This marble statue of a ram, dating back to first-century Rome, has many interpretations and served an important purpose in Roman culture. Rams were associated with wealth, because of their rich coats that could be sheared and sold, and strength, because of their horns. These aspects made rams particularly favorable for religious sacrifice in Greco-Roman religion, more expensive sacrifices to honor any deity. Statues, such as this one, could stand in place of a literal sacrifice, serving as an art offering rather than an animal one. Props, such as the palm trunk coming out of the ram’s abdomen, were often used in Greek and Roman statues to hold up parts of a statue that couldn’t stand on their own.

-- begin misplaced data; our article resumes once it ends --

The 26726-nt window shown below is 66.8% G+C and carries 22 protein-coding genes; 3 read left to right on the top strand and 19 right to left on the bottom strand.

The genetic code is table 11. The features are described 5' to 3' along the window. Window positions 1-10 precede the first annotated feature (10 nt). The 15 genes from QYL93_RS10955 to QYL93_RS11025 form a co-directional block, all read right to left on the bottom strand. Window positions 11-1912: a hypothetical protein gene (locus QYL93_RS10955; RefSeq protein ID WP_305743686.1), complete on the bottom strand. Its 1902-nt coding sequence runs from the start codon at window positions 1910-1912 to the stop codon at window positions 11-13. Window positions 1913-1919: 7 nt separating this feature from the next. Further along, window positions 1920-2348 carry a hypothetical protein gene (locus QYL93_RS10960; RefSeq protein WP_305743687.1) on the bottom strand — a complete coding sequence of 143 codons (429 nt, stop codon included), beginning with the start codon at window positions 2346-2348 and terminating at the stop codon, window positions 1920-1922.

See Statue of a Ram in Gallery 152, and explore the museum’s Roman artworks in the online collections.
Statue of a Ram, early 1st century A.D., with 18th-century restorations probably by Francesco Franzoni. Roman. Anonymous loan.